Dancing into a Double Mastectomy

I know I should feel joy watching this video. So many others found it inspiring and great to watch. For some reason, though, I feel kind of bitter. I was in NO mood for dancing before my double mastectomy, though yes I do remember times during my treatment and surgeries when I made jokes or did things to lighten the mood and be positive in the face of overwhelming negativity.

I wonder how other survivors feel. I’m probably just bitter because I don’t have thousands of YouTube views. Or maybe it’s because things like this perpetuate the view that breast cancer and cancer surgeries in general aren’t all that serious. (More likely, though, it’s the YouTube views thing).



I guess I should mention I had surgery on Tuesday. Nothing huge, but my port was removed and I had some work done to my left breast, that pesk that didn’t heal properly after my double mastectomy so it’s taking a couple extra steps to get it looking normal before I can get my implants. With all that happened this summer, a small surgery didn’t strike me as big news. In fact, it felt pretty routine – being in the hospital, putting on the gown, getting my blood pressure checked, answering all the “Are you pregnant, how much do you weigh, when’s the last time you had anything to eat or drink, etc.” It was all very nonchalant, which in some ways scares me, because surgery should always be taken very seriously (especially by the surgeons who are coming at me with sharp objects).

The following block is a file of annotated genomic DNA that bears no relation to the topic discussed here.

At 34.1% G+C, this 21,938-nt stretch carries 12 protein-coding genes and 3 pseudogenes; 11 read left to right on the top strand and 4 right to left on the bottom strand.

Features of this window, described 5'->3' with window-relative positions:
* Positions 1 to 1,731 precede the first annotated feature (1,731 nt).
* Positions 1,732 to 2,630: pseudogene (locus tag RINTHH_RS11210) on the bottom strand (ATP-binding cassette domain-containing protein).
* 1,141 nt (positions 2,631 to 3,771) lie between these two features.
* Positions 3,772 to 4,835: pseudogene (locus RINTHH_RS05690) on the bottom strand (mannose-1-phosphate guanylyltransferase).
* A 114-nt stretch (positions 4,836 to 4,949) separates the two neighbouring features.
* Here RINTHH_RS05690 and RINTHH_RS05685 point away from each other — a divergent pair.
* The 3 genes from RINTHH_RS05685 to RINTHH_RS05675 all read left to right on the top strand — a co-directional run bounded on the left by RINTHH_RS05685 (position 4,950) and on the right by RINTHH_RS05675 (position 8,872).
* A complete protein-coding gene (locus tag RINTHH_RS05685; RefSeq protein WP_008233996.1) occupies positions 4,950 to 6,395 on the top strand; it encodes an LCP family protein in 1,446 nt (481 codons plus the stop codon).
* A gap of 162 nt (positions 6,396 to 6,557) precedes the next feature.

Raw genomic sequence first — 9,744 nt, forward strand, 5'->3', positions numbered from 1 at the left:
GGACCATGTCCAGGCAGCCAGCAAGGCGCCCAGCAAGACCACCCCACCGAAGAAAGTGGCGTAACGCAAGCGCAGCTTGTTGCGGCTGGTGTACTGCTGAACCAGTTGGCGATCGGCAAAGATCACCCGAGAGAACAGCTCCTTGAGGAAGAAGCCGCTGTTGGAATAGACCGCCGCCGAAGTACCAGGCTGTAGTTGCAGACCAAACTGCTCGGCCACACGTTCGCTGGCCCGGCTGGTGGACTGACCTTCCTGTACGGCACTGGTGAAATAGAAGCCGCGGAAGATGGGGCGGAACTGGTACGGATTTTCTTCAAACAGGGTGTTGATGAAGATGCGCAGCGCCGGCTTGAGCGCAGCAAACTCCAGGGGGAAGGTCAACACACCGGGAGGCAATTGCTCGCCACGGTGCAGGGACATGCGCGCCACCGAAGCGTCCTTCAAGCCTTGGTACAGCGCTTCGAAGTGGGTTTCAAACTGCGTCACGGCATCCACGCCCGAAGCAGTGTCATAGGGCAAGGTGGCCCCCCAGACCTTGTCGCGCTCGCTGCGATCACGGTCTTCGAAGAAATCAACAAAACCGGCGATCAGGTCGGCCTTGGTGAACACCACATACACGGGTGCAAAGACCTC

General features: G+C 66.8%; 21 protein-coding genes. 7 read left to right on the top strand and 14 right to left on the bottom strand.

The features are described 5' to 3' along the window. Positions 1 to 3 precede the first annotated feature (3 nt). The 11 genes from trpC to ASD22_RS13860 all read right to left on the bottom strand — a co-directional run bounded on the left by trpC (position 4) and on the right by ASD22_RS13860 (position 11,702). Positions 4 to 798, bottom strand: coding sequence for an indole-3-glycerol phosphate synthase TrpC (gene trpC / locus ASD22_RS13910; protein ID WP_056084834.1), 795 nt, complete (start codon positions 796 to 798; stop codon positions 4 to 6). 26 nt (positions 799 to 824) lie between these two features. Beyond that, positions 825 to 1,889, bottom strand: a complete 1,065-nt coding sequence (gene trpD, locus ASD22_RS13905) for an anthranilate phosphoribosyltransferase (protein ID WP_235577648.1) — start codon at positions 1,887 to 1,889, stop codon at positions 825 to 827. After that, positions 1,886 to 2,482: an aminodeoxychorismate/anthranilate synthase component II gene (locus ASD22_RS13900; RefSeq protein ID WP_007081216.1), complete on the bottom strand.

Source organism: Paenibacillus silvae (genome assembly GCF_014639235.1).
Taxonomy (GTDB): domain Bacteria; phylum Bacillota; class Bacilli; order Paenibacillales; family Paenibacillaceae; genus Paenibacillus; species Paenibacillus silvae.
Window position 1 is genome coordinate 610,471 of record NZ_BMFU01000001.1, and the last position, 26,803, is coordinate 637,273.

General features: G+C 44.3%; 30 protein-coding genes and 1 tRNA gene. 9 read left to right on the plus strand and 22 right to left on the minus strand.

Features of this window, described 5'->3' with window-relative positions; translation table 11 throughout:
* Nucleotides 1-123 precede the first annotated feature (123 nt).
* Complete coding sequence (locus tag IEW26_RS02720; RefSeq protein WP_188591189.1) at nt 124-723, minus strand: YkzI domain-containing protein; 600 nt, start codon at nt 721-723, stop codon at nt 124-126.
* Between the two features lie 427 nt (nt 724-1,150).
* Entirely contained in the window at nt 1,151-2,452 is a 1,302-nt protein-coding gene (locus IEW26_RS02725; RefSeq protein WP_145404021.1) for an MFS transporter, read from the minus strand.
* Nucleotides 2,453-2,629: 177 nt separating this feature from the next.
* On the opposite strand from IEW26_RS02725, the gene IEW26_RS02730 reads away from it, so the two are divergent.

I kept telling people that, after chemo, surgery is almost welcome in my life. Not so much for the act of surgery itself, but for what these surgeries represent: reconstruction. Getting put back together. Getting a beautiful, new chest that I can flaunt on our Hawaiian vacation in January, along with a short hair-do and the anticipation of a year that won’t revolve around cancer.

As I said, the surgery consisted of a port removal, which I am thrilled about. I own a lot of scoop-neck and v-neck shirts, and it was so hard to hide the darn thing. Plus it made me feel like there was an alien poking out of my skin, and the scar was wide and ugly (though they tell you that it’ll be “no more than a couple centimeters”, right on your chest where everyone can see those couple centimeters make a big difference). On the sound advice of my parents, I asked my surgeon to take out the port instead of the interventional radiologists who put it in, and I am hoping that means a much cleaner and less noticeable scar. I still can’t say yet as it’s covered over with a bandage.

On my breast, the plastic surgeon cut out my nipple, which was right above the fold, ┬ámuch lower than it should be, and grafted it into place to match my right side. It’s all still under bandages, but I’ll see things on Monday when I have a follow-up with the surgeon.

Luckily, I’ve had no significant pain – took a couple Percocets Tuesday after the surgery because the port removal incision hurt, but haven’t taken anything since. And I’m glad to have this time off work, too, because work has been crazy and will be crazy for a couple more weeks. I just have to make it through this year to January!